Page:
7. Neurons in the Cochlear Nuclei Controlling the Tensor Tympani Muscle in the Rat: a Study Using Pseudorabies Virus

    PubMed Central

    Billig, I.; Yeager, M.S.; Blikas, A.; Raz, Y.

    2010-01-01

    The middle ear muscle reflex has been implicated in modulation of auditory input and protection of the inner ear from acoustic trauma. However, the identification of neurons in the cochlear nuclei participating in this reflex has not been fully elucidated. In the present study, we injected the retrograde transynaptic tracer pseudorabies virus into single tensor tympani (TT) muscles, and identified transynaptically labeled cochlear nucleus neurons at multiple survival times. Motoneurons controlling TT were located ventral to the ipsilateral motor trigeminal nucleus and extended rostrally towards the medial aspect of the lateral lemniscus. Transynaptically-labeled neurons were observed bilaterally in the dorsal and dorso-medial parts of ventral cochlear nuclei as early as 48 h after virus injection, and had morphological features of radiate multipolar cells. After ≥ 69 h, labeled cells of different types were observed in all cochlear nuclei. At those times, labeling was also detected bilaterally in the medial nucleus of the trapezoid body and periolivary cell groups in the superior olivary complex. Based on the temporal course of viral replication, our data strongly suggest the presence of a direct projection of neurons from the ventral cochlear nuclei bilaterally to the TT motoneuron pool in rats. The influence of neurons in the cochlear nuclei upon TT activity through direct and indirect pathways may account for multifunctional roles of this muscle in auditory functions. PMID:17482147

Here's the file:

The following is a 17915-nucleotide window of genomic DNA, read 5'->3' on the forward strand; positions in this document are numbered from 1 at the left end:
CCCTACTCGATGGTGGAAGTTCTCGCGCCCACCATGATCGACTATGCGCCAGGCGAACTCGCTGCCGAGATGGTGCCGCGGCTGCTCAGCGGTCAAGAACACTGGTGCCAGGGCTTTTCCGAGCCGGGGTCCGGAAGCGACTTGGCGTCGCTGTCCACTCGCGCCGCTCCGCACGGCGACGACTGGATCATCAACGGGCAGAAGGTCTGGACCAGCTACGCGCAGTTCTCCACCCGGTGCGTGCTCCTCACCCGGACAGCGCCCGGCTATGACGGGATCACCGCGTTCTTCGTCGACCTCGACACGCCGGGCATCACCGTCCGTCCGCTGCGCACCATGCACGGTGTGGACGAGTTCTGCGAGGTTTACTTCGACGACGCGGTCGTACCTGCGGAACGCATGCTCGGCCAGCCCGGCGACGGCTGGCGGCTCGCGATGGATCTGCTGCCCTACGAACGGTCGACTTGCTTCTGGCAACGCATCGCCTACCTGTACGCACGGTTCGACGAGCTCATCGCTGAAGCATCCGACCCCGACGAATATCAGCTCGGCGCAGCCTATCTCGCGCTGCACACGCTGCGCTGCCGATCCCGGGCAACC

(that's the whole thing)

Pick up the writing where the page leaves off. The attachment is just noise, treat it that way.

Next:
8. Experimental induction of abdominal tympany, abomasitis, and abomasal ulceration by intraruminal inoculation of Clostridium perfringens type A in neonatal calves.

    PubMed

    Roeder, B L; Chengappa, M M; Nagaraja, T G; Avery, T B; Kennedy, G A

    1988-02-01

    The etiologic role of Clostridum perfringens type A in the acute abdominal syndrome characterized by abomasal and rumen tympany, abomasitis, and abomasal ulceration was investigated in neonatal calves. Eight calves, 4 to 12 days old, were inoculated intraruminally with toxigenic C perfringens type A. Before and after C perfringens inoculation, blood samples were collected from all calves for blood gas and serum biochemical analysis and for determination of serum copper concentration; ruminal fluid was obtained for isolation of C perfringens. Calves were monitored daily for clinical signs of the syndrome and, depending on the severity of clinical signs, they were either euthanatized or redosed within 4 to 7 days. After necropsy, specimens obtained from the abomasum and rumen for macroscopic and microscopic examination and for anaerobic bacteriologic culture were processed in routine manner. Intraruminal inoculation of C perfringens type A into healthy calves induced anorexia, depression, bloat, diarrhea, and in some calves, death. Serum copper concentration was within normal range. Necropsy revealed variable degrees of abomasitis, petechial and ecchymotic hemorrhages, and ulcers (ranging from pinpoint to nearly perforate) in the abomasum. Seven of those calves also had multiple trichobezoars in the rumen. These necropsy findings were not seen in calves (controls) given distilled H2O only. In affected calves, acute abdominal syndrome was unrelated to copper deficiency, and C perfringens type A given intraruminally was able to induce clinical signs similar to those of the naturally acquired disease.